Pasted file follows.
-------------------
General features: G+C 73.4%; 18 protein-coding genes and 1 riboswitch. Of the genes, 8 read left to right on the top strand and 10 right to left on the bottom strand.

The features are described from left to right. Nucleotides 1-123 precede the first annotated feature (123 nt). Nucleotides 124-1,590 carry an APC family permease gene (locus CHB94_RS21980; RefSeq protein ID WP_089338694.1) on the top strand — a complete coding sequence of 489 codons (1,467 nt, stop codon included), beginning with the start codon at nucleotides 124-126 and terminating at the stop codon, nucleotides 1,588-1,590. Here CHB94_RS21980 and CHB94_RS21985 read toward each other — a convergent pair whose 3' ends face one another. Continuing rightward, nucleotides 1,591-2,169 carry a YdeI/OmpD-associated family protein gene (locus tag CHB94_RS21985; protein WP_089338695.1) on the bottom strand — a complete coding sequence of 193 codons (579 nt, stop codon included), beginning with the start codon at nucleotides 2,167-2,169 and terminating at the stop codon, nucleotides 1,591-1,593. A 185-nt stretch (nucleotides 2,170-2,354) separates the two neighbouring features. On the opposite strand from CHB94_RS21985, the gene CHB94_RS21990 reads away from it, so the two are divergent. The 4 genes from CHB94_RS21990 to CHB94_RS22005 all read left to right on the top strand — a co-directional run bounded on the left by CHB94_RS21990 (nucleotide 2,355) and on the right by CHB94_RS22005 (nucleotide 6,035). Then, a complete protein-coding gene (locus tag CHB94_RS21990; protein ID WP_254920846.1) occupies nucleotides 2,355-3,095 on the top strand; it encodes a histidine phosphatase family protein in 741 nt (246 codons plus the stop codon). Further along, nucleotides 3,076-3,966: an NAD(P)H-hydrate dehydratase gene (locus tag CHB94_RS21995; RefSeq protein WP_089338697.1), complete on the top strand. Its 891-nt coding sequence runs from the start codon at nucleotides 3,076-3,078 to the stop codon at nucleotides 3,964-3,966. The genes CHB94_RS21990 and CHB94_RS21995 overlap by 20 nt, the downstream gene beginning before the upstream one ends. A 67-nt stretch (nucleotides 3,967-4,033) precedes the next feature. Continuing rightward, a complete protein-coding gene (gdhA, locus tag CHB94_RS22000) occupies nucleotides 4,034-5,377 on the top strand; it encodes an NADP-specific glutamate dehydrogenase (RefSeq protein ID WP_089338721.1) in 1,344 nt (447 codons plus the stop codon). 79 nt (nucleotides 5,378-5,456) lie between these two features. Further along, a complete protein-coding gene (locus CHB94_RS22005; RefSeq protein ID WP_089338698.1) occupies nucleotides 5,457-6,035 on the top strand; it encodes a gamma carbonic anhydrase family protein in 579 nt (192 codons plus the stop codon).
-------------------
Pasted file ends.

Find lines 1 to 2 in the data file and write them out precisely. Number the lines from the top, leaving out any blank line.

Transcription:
General features: G+C 73.4%; 18 protein-coding genes and 1 riboswitch. Of the genes, 8 read left to right on the top strand and 10 right to left on the bottom strand.

The features are described from left to right. Nucleotides 1-123 precede the first annotated feature (123 nt). Nucleotides 124-1,590 carry an APC family permease gene (locus CHB94_RS21980; RefSeq protein ID WP_089338694.1) on the top strand — a complete coding sequence of 489 codons (1,467 nt, stop codon included), beginning with the start codon at nucleotides 124-126 and terminating at the stop codon, nucleotides 1,588-1,590. Here CHB94_RS21980 and CHB94_RS21985 read toward each other — a convergent pair whose 3' ends face one another. Continuing rightward, nucleotides 1,591-2,169 carry a YdeI/OmpD-associated family protein gene (locus tag CHB94_RS21985; protein WP_089338695.1) on the bottom strand — a complete coding sequence of 193 codons (579 nt, stop codon included), beginning with the start codon at nucleotides 2,167-2,169 and terminating at the stop codon, nucleotides 1,591-1,593. A 185-nt stretch (nucleotides 2,170-2,354) separates the two neighbouring features. On the opposite strand from CHB94_RS21985, the gene CHB94_RS21990 reads away from it, so the two are divergent. The 4 genes from CHB94_RS21990 to CHB94_RS22005 all read left to right on the top strand — a co-directional run bounded on the left by CHB94_RS21990 (nucleotide 2,355) and on the right by CHB94_RS22005 (nucleotide 6,035). Then, a complete protein-coding gene (locus tag CHB94_RS21990; protein ID WP_254920846.1) occupies nucleotides 2,355-3,095 on the top strand; it encodes a histidine phosphatase family protein in 741 nt (246 codons plus the stop codon). Further along, nucleotides 3,076-3,966: an NAD(P)H-hydrate dehydratase gene (locus tag CHB94_RS21995; RefSeq protein WP_089338697.1), complete on the top strand. Its 891-nt coding sequence runs from the start codon at nucleotides 3,076-3,078 to the stop codon at nucleotides 3,964-3,966. The genes CHB94_RS21990 and CHB94_RS21995 overlap by 20 nt, the downstream gene beginning before the upstream one ends. A 67-nt stretch (nucleotides 3,967-4,033) precedes the next feature. Continuing rightward, a complete protein-coding gene (gdhA, locus tag CHB94_RS22000) occupies nucleotides 4,034-5,377 on the top strand; it encodes an NADP-specific glutamate dehydrogenase (RefSeq protein ID WP_089338721.1) in 1,344 nt (447 codons plus the stop codon). 79 nt (nucleotides 5,378-5,456) lie between these two features. Further along, a complete protein-coding gene (locus CHB94_RS22005; RefSeq protein ID WP_089338698.1) occupies nucleotides 5,457-6,035 on the top strand; it encodes a gamma carbonic anhydrase family protein in 579 nt (192 codons plus the stop codon).